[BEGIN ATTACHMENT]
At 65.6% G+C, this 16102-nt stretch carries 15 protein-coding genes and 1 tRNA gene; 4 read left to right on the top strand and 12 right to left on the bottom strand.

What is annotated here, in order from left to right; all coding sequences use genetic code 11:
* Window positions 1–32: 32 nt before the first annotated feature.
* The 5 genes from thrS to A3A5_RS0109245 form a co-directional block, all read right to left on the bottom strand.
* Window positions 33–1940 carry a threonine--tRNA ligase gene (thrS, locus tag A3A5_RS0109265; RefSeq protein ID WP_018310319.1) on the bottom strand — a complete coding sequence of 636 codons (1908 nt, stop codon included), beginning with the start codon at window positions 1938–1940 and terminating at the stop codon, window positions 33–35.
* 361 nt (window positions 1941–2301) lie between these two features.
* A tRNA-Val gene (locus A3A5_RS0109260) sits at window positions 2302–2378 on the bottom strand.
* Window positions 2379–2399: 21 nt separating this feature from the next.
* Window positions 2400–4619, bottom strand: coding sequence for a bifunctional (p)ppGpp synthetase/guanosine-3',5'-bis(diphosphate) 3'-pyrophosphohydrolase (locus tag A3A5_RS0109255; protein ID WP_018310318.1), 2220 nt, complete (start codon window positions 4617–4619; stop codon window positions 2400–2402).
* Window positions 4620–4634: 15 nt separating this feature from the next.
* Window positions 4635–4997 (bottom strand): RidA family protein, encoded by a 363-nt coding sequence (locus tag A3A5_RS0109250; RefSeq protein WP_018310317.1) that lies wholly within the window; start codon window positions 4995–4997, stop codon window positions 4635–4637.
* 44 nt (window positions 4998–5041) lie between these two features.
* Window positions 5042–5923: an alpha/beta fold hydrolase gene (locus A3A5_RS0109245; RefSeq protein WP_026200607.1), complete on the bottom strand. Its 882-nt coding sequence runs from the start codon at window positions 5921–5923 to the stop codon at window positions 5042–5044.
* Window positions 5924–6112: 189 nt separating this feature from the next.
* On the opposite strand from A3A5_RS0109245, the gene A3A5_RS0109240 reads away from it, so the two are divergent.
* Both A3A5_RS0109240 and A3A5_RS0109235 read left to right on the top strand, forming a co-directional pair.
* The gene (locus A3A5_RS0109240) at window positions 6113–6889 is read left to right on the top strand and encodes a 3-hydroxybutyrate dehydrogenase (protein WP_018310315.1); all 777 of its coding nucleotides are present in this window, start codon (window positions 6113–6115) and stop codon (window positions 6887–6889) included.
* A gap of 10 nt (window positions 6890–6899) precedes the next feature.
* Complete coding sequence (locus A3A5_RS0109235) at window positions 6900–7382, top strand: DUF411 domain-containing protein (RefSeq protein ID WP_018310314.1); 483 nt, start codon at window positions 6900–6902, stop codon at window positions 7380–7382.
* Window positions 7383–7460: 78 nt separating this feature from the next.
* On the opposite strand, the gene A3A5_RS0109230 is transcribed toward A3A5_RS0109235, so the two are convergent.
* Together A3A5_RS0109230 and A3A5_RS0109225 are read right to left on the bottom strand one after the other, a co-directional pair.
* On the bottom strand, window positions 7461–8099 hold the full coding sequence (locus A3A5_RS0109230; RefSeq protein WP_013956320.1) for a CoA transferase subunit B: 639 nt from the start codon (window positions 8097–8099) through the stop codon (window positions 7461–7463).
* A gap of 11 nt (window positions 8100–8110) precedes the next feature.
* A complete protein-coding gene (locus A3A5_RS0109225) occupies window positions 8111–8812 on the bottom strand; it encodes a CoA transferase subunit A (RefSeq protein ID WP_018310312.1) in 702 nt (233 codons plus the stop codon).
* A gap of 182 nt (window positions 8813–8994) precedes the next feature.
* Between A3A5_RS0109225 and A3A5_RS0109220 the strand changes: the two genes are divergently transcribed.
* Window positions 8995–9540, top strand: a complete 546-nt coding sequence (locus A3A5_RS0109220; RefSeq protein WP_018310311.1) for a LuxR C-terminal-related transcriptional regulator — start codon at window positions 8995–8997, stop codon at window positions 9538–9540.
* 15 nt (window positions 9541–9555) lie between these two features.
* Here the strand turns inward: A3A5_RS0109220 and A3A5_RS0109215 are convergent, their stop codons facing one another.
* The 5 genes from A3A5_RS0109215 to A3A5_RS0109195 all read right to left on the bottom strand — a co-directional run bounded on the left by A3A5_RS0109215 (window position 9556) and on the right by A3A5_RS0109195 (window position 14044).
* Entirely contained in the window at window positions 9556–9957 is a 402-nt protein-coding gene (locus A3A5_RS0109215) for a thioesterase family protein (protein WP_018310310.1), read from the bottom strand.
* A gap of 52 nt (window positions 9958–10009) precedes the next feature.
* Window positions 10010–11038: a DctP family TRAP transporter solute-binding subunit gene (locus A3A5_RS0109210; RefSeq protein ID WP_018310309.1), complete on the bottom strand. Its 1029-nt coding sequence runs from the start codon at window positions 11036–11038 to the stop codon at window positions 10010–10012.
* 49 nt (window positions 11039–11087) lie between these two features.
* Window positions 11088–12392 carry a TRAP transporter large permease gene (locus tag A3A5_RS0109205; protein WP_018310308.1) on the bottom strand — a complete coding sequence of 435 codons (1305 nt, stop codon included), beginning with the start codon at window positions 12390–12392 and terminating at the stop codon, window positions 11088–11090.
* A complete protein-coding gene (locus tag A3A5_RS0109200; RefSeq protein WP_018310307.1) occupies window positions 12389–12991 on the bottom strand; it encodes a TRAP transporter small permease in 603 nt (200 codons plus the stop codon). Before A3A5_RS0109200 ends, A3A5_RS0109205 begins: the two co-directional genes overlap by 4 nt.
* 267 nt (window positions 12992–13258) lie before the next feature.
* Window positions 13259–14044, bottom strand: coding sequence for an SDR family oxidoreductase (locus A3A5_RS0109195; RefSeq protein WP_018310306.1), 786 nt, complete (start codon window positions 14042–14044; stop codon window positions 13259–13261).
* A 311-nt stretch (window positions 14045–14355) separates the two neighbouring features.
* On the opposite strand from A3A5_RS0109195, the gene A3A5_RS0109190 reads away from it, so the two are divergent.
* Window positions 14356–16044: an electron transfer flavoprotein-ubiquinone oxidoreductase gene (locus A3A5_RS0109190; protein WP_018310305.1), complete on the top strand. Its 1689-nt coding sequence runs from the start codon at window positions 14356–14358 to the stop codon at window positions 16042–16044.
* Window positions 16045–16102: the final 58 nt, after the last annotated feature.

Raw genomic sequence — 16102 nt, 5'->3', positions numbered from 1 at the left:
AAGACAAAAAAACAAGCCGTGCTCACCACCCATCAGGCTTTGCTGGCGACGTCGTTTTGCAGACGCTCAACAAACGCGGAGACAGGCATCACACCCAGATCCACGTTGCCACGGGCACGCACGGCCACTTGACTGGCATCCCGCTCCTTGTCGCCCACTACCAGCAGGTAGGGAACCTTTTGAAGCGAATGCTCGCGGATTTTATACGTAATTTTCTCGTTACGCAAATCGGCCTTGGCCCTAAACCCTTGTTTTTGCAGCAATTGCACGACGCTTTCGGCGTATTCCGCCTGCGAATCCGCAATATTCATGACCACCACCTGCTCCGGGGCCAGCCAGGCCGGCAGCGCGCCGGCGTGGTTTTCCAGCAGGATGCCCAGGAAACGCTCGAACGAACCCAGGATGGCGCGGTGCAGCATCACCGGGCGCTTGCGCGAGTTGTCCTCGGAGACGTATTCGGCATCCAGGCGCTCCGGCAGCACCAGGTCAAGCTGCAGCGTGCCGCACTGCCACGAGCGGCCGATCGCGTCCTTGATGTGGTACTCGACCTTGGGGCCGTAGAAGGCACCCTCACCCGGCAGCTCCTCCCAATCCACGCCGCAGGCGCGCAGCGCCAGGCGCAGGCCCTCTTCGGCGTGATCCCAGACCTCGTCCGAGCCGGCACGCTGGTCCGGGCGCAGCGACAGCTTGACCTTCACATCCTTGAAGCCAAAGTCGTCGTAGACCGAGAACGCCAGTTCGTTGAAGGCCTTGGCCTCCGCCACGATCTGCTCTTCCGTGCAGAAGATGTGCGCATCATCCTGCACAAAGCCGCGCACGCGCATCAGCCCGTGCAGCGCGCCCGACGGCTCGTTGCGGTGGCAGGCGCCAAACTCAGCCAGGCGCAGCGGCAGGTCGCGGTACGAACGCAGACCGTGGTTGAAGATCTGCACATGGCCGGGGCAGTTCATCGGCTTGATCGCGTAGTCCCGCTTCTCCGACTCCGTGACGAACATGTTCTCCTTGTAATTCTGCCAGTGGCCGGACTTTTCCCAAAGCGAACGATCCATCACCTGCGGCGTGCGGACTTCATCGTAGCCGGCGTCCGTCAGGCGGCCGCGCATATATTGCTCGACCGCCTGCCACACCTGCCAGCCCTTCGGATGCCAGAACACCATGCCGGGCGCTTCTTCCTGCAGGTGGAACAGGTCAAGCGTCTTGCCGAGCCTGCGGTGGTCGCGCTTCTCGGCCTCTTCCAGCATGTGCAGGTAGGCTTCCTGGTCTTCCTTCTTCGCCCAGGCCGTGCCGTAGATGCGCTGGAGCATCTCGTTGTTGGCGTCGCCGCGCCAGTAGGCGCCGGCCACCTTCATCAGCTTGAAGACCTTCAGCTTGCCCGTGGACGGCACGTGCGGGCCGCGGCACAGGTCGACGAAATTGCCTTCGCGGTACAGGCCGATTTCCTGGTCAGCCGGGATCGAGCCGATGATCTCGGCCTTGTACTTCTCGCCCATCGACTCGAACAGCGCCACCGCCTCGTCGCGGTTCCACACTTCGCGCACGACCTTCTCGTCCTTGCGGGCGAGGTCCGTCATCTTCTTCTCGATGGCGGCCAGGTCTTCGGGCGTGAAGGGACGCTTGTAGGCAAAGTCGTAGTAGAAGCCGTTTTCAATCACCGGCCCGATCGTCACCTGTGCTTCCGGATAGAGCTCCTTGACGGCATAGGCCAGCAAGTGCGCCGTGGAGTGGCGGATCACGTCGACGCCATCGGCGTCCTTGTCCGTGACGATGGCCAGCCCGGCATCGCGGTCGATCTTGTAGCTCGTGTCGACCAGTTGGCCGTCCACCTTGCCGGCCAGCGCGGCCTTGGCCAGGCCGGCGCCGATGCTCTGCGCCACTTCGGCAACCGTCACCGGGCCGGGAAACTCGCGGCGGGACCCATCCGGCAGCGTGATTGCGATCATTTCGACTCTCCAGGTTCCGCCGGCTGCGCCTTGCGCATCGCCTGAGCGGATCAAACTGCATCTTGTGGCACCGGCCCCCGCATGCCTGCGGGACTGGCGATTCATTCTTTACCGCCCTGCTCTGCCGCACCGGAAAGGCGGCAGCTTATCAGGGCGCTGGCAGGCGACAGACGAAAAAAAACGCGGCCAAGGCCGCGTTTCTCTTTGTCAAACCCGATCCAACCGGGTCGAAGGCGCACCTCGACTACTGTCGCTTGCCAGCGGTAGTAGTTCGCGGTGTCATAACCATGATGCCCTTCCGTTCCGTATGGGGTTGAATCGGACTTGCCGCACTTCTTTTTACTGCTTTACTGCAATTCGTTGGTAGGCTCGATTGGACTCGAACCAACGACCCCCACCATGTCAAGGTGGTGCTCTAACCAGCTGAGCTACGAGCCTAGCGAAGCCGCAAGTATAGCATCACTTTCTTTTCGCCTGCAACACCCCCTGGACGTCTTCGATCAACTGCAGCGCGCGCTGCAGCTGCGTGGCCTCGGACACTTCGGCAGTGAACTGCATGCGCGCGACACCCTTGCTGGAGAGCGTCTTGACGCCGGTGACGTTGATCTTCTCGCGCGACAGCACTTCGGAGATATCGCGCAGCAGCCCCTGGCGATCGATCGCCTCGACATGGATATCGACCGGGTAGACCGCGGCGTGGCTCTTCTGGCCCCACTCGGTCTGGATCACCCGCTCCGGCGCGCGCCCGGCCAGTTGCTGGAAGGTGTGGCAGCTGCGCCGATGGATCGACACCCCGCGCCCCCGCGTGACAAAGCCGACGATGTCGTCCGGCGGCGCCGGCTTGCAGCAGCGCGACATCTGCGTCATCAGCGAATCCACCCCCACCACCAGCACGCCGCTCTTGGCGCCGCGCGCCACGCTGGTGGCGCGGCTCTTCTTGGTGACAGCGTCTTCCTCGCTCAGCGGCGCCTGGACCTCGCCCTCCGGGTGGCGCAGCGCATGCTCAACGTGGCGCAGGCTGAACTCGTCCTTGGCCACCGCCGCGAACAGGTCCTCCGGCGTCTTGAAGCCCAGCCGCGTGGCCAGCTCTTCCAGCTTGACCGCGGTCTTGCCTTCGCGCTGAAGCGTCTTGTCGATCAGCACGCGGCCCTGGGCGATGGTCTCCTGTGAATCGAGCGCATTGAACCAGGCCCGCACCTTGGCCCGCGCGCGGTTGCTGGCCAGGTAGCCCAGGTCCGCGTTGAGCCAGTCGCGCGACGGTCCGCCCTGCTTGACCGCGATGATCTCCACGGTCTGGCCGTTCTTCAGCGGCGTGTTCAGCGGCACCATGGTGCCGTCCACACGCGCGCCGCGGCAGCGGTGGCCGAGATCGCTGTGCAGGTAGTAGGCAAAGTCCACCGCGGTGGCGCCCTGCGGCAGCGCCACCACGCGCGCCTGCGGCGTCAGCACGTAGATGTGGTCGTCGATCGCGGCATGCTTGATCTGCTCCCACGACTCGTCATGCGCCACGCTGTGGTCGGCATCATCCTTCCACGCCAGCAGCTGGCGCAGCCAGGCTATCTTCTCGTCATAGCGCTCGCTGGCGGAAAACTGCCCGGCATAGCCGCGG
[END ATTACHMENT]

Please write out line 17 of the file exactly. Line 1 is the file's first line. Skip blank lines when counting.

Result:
* The gene (locus A3A5_RS0109240) at window positions 6113–6889 is read left to right on the top strand and encodes a 3-hydroxybutyrate dehydrogenase (protein WP_018310315.1); all 777 of its coding nucleotides are present in this window, start codon (window positions 6113–6115) and stop codon (window positions 6887–6889) included.